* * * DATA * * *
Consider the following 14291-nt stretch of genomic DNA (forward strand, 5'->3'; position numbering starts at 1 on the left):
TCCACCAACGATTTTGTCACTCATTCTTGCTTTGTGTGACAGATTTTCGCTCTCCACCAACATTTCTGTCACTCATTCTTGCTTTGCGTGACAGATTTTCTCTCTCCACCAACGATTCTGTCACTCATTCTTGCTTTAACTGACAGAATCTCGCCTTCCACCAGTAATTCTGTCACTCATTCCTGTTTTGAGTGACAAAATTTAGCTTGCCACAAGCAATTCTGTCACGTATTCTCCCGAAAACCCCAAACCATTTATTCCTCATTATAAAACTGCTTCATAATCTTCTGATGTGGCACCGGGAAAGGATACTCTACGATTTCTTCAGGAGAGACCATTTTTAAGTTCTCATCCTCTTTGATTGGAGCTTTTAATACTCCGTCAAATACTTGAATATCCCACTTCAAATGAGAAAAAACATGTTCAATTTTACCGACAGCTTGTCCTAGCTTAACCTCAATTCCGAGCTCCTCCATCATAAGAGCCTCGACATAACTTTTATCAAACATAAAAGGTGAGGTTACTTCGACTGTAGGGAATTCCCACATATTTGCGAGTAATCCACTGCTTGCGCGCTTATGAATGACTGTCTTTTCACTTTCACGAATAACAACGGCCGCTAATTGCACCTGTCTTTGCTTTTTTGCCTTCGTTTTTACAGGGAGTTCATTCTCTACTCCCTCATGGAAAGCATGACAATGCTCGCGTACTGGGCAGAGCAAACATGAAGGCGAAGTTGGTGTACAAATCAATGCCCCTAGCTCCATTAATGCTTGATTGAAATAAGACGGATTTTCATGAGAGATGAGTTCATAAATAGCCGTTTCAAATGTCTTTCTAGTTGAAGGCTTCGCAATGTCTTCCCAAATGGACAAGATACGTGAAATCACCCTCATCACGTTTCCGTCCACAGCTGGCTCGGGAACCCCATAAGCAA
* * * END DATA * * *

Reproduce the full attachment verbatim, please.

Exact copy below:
Consider the following 14291-nt stretch of genomic DNA (forward strand, 5'->3'; position numbering starts at 1 on the left):
TCCACCAACGATTTTGTCACTCATTCTTGCTTTGTGTGACAGATTTTCGCTCTCCACCAACATTTCTGTCACTCATTCTTGCTTTGCGTGACAGATTTTCTCTCTCCACCAACGATTCTGTCACTCATTCTTGCTTTAACTGACAGAATCTCGCCTTCCACCAGTAATTCTGTCACTCATTCCTGTTTTGAGTGACAAAATTTAGCTTGCCACAAGCAATTCTGTCACGTATTCTCCCGAAAACCCCAAACCATTTATTCCTCATTATAAAACTGCTTCATAATCTTCTGATGTGGCACCGGGAAAGGATACTCTACGATTTCTTCAGGAGAGACCATTTTTAAGTTCTCATCCTCTTTGATTGGAGCTTTTAATACTCCGTCAAATACTTGAATATCCCACTTCAAATGAGAAAAAACATGTTCAATTTTACCGACAGCTTGTCCTAGCTTAACCTCAATTCCGAGCTCCTCCATCATAAGAGCCTCGACATAACTTTTATCAAACATAAAAGGTGAGGTTACTTCGACTGTAGGGAATTCCCACATATTTGCGAGTAATCCACTGCTTGCGCGCTTATGAATGACTGTCTTTTCACTTTCACGAATAACAACGGCCGCTAATTGCACCTGTCTTTGCTTTTTTGCCTTCGTTTTTACAGGGAGTTCATTCTCTACTCCCTCATGGAAAGCATGACAATGCTCGCGTACTGGGCAGAGCAAACATGAAGGCGAAGTTGGTGTACAAATCAATGCCCCTAGCTCCATTAATGCTTGATTGAAATAAGACGGATTTTCATGAGAGATGAGTTCATAAATAGCCGTTTCAAATGTCTTTCTAGTTGAAGGCTTCGCAATGTCTTCCCAAATGGACAAGATACGTGAAATCACCCTCATCACGTTTCCGTCCACAGCTGGCTCGGGAACCCCATAAGCAA